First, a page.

Food researcher and Cornell Professor Brian Wansink, author of the popular book Mindless Eating, has been in the news lately. 13 of his published articles have been retracted by peer-reviewed journals, including 6 articles retracted by JAMA (Journal of the American Medical Association). They were retracted because several researchers found inconsistencies and major methodological flaws in the work.
What does this mean? Things like using the same data to test multiple research questions (also called p-hacking), not keeping track of original data, and using the same results across multiple papers, mixing them in with other data and offering inconsistent reports on them. All in pursuit of a statistically significant result that confirms the researcher’s intuition about what’s going on.
After detailed investigation by researchers, the journals, and also by Cornell, Brian Wansink resigned from the university.
You may have read or seen his work on how we can eat less by doing some of the following:
- use smaller bowls and plates
- use lighter-colored bowls and plates
- don’t eat while watching action shows on TV
- don’t buy large-sized containers of food (like those sold at warehouse stores)
- put apples on the kitchen counter
- put snacks into 100-calorie portions for eating
Wansink is perhaps most famous for his “Bottomless soup bowl” experiment. His group set up 4-person tables with soup bowls for people to come in and eat the soup. Secretly, they rigged one of the bowls with a tube that made that soup bowl keep from emptying (up to about a liter). They noted how much soup everyone ate. Their result: people who ate from the rigged soup bowl consumed 73% more soup than the other people. You can find more about the study here.
I’m very disheartened by Wansink’s academic misconduct for a lot of reasons. First, I was really impressed by his research more than 10 years ago; it confirmed what I thought, namely that our food environment influences what and how and when and how much we eat. This is still broadly true, by the way. However, the specific results Wansink provided (like that people eat more chicken wings in restaurants when you take away the bones as they are eating) may not be true.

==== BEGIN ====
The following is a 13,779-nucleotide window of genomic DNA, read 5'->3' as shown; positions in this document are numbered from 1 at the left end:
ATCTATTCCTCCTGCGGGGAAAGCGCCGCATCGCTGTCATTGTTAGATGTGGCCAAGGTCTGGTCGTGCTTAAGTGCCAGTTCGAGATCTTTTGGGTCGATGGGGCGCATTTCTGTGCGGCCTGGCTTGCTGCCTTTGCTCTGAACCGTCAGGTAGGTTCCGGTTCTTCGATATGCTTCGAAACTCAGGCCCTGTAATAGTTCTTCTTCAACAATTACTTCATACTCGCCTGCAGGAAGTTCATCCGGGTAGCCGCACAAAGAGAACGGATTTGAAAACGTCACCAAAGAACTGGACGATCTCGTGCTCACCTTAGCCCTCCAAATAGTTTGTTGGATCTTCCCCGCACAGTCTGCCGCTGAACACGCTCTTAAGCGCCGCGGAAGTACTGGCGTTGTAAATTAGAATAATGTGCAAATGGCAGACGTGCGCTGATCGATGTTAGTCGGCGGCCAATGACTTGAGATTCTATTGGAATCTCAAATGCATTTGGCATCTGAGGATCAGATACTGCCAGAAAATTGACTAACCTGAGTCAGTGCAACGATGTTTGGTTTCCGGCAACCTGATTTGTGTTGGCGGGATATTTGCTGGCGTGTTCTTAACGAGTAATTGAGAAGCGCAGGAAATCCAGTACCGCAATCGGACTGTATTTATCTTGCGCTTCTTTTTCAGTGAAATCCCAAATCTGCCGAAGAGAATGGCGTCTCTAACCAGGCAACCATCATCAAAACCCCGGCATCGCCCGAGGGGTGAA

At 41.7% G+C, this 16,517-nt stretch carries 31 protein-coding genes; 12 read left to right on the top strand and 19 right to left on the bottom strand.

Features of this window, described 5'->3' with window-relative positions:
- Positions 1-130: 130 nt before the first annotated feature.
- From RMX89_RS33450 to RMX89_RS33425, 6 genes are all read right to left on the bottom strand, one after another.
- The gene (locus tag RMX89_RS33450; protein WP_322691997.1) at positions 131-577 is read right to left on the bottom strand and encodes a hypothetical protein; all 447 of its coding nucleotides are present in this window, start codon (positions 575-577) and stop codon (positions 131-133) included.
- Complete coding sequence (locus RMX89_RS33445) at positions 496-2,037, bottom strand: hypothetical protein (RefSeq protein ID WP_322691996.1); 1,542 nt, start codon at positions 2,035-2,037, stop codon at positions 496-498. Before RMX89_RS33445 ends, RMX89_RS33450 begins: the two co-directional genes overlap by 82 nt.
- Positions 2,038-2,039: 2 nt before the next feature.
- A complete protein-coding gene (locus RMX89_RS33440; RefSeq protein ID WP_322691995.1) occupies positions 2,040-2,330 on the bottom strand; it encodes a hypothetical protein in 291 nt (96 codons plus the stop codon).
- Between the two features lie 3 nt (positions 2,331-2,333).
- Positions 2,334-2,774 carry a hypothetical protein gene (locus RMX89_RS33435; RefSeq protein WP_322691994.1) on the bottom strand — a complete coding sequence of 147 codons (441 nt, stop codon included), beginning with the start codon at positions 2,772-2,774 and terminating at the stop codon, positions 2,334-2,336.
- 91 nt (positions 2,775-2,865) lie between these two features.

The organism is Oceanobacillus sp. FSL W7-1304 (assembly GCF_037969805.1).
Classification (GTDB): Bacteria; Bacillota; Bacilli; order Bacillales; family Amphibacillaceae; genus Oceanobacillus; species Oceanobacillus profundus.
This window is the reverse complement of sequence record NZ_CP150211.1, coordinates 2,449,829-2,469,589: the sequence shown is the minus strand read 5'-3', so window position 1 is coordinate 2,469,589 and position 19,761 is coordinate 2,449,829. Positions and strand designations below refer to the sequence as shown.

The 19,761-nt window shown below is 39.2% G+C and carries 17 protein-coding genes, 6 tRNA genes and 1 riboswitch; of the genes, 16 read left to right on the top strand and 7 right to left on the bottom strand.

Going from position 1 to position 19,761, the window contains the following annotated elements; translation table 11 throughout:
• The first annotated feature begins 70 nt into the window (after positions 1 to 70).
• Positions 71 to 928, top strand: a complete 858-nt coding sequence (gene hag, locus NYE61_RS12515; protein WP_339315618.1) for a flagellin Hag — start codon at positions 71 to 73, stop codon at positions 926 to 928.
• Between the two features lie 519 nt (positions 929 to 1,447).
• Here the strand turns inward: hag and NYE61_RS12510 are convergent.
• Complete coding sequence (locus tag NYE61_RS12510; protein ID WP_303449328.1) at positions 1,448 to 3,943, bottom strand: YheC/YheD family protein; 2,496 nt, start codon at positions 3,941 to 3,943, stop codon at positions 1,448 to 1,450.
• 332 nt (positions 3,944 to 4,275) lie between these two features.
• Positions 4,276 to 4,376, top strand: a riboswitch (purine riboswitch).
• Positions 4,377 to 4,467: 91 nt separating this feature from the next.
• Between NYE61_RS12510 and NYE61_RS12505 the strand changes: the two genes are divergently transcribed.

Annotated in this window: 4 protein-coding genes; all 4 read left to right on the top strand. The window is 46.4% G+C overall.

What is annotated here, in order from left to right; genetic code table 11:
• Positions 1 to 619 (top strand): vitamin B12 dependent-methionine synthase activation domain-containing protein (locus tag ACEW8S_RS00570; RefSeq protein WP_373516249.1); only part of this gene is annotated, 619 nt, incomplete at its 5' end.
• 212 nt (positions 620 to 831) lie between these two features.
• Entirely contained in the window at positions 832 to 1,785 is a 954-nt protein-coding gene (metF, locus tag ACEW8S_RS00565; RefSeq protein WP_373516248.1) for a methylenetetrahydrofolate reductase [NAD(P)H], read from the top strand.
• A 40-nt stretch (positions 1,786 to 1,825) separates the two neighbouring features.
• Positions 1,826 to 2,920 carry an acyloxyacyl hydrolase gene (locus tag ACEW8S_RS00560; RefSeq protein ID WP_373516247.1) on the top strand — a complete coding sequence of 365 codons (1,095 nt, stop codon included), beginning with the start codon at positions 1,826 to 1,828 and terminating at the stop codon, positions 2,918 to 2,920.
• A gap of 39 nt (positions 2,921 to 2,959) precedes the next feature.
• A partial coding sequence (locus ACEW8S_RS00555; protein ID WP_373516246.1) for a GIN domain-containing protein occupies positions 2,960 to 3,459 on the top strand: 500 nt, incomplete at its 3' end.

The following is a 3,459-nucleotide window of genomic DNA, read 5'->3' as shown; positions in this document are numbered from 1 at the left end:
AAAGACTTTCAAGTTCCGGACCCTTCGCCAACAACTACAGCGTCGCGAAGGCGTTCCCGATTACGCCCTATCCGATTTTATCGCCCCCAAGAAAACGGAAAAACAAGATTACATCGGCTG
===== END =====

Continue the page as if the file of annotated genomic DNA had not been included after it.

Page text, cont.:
I’ve cited Wansink’s articles dozens of times in my own published research. I’m going to have to rethink how to respond to their invalidation. Also, I’ve spent some time at Wansink’s Food and Brand Lab at Cornell, and talked with him about our overlapping research interests. He’s enthusiastic about his work, ambitious about getting his message out to the public, and has been very effective in publicity.
But the biggest problem is this: what to do with all his advice about portion sizes, plate sizes, moving foods around in my eating world to highlight carrots and hide cookies?
What can we know now? What can we rely on now?
Now, you might be thinking: Catherine, get a grip. One researcher goes down in flames, and you’re saying we don’t know anything anymore. How about try this:
Yes, yes, you’re right. I’m calming down now.
Doing good research is hard, requiring rigorous adherence to methodological standards, a high tolerance for failure, and the stamina to keep going.
For us, the food eaters, we don’t need rigor in order to eat successfully. We’ve written about eating mindfully, following plans, discarding plans, considering the ethical import of what we eat, and we’ve come to the conclusion that one plan doesn’t fit all.
But I really really wanted some plans that did fit all. Just saying. And I’m not happy.
Well, like it or not, it’s back to the kitchen, with an open mind.
What about you, dear readers? Did any of you know about or use Wansink’s work? What do you think now? I’d love to hear from you.